Jewish World Review April 28, 2003 / 26 Nissan 5763

Paul Greenberg

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SOUND FAMILIAR? Truman meets the press | CNN: President Truman, now that it's become clear that the occupation of Germany and Japan will be far more challenging than our military victory .

HST: You ever been in the service, son? You have any idea how many good men gave their lives so you could stand up here and tell me how easy the war was compared to how hard the peace is going to be? Any of you people have a serious question?

MSNBC: Mr. President, we have footage of a huge number of Japanese marching in an ancient religious procession that could turn into an anti-American riot any minute and .

HST: Freedom of religion is a part of our Constitution, which you'd do well to read, and so would any new government we're going to set up overseas. We didn't win this war to squelch anybody's freedom. This was a war against fascism pure and simple, against a bunch of brutal thugs, not against anybody's religion. Got that? Why, I remember growing up in Independence, Mo., fine town, with the widest variety of faiths, from Pentecostals to hard-shell .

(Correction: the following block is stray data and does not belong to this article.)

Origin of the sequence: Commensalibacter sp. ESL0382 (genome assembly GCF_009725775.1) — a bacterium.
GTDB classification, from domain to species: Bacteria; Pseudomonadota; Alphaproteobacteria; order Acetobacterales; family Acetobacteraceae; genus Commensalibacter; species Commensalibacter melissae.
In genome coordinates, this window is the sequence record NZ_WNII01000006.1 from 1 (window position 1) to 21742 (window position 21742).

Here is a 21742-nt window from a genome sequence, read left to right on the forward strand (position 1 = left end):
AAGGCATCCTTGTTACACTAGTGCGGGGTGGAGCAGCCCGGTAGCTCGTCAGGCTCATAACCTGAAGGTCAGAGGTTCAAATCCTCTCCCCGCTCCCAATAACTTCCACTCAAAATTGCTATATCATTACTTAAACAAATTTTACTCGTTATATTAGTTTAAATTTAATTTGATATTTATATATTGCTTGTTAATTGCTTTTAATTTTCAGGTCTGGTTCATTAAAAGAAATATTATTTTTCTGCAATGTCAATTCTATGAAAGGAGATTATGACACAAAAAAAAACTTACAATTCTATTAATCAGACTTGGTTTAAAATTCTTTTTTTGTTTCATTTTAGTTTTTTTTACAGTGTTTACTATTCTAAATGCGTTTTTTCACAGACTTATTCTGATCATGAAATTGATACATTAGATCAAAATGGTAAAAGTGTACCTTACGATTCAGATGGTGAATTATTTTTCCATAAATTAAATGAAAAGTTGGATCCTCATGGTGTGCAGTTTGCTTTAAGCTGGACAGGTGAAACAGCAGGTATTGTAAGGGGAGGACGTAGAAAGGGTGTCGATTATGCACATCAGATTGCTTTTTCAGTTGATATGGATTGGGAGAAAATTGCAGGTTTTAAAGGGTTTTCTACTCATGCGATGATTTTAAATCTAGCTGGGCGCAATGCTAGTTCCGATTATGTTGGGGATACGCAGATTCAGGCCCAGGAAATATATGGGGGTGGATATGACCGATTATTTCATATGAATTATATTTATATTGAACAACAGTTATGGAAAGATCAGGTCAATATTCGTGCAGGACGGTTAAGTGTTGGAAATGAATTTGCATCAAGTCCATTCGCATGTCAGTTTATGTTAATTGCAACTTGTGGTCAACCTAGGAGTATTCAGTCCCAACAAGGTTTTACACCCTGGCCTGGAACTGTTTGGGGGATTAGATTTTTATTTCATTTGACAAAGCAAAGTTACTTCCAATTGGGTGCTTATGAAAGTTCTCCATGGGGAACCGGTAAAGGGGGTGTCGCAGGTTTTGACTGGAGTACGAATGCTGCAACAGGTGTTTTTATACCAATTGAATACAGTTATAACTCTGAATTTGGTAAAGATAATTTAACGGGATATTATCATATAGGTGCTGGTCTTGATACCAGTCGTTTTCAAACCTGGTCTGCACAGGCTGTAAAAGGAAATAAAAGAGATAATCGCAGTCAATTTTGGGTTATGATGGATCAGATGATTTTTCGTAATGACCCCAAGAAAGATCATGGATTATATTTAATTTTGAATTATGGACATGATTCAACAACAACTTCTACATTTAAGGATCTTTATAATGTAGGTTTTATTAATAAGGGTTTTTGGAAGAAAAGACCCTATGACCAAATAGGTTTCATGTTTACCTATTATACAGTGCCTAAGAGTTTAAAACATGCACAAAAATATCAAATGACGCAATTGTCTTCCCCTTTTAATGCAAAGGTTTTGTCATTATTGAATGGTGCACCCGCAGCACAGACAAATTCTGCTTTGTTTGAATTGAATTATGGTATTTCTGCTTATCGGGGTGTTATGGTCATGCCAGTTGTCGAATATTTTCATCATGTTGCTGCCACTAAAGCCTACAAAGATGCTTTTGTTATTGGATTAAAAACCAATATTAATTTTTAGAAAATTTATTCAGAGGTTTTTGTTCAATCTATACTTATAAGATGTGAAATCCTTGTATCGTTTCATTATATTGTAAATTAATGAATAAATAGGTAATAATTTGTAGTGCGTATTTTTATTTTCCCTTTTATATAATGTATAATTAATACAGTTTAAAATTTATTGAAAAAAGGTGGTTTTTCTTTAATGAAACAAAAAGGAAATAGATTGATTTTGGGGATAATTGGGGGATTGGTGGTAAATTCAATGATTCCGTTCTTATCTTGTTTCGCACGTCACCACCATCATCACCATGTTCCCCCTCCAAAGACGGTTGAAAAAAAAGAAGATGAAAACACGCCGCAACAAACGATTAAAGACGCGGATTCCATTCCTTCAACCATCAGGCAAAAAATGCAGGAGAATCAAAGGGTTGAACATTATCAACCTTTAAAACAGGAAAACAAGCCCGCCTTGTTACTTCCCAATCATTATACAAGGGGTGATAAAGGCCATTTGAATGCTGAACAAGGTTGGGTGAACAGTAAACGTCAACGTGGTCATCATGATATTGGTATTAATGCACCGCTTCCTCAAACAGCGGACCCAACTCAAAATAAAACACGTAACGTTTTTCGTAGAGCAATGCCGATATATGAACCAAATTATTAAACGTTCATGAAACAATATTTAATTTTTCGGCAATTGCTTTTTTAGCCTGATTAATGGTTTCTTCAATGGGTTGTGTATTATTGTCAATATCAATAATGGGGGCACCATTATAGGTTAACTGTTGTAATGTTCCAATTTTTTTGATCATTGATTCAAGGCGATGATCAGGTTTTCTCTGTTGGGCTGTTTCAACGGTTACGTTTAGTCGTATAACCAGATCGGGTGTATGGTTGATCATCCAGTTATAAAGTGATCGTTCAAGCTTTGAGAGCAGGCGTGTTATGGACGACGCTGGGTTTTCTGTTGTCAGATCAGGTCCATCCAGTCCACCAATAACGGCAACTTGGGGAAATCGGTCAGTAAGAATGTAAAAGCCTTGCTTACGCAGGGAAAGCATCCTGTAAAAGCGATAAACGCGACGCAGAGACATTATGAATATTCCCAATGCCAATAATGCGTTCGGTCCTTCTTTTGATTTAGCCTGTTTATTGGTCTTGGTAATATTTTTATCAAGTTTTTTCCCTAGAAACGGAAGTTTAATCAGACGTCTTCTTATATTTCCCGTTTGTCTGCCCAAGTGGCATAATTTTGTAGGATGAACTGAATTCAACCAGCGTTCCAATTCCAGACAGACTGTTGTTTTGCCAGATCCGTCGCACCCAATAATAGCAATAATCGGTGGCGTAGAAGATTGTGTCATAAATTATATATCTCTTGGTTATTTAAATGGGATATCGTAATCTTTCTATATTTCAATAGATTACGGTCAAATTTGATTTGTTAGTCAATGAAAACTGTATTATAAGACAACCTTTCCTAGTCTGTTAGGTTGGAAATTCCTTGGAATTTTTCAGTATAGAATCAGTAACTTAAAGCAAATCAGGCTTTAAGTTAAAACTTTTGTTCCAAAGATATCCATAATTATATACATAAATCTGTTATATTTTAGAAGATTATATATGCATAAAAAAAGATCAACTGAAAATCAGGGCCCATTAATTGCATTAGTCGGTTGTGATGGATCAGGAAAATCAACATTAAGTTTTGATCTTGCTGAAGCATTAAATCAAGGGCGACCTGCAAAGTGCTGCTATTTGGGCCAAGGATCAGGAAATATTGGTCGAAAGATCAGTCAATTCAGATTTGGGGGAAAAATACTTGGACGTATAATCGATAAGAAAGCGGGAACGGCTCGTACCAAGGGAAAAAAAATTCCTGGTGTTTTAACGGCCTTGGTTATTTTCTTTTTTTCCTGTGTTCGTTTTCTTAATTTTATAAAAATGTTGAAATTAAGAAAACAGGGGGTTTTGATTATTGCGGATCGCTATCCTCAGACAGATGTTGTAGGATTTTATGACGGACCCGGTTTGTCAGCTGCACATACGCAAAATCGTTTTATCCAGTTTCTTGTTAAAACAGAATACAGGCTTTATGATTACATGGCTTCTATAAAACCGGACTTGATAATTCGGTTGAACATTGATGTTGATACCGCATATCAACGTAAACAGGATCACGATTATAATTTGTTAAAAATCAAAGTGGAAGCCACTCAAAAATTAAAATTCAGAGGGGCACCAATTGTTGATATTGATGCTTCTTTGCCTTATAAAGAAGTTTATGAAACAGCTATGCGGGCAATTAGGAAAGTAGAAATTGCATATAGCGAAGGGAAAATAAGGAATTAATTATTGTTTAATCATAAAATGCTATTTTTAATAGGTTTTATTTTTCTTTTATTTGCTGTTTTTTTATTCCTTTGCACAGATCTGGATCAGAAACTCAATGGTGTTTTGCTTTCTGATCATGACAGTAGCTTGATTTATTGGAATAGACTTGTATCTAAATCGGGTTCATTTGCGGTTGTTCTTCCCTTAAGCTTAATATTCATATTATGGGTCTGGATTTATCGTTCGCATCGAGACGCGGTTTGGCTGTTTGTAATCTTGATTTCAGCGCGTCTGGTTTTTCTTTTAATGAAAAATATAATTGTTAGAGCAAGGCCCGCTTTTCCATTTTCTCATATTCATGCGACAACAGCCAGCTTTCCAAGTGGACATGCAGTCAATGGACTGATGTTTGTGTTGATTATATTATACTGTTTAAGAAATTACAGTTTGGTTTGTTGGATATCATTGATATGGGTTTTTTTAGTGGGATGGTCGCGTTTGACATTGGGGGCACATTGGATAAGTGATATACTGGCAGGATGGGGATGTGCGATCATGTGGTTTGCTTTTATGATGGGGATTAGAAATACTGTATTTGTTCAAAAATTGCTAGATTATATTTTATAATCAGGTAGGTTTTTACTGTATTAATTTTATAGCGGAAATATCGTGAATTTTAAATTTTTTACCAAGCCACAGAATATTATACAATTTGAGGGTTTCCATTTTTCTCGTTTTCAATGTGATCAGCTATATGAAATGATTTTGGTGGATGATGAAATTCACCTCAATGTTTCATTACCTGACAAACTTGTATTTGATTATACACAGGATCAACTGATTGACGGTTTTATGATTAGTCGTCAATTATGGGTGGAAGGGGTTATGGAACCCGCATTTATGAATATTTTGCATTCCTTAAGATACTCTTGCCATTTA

The Washington Post: Speaking of these democratic freedoms that are going to be instituted in Europe and Asia, Mr. President, how can you expect the Japanese, who have had no real experience with democracy, to accept Western ideas like free elections, and even women voting in them? Shouldn't we be showing more respect for a different culture and its ancient .

HST: Don't worry about the Japanese, fella. You'd be surprised how fast the Japanese people will catch on. And if I didn't have proper respect for their traditions, I wouldn't have put MacArthur in charge of the whole shootin' match over there; he's got more imperial pretensions than Hirohito .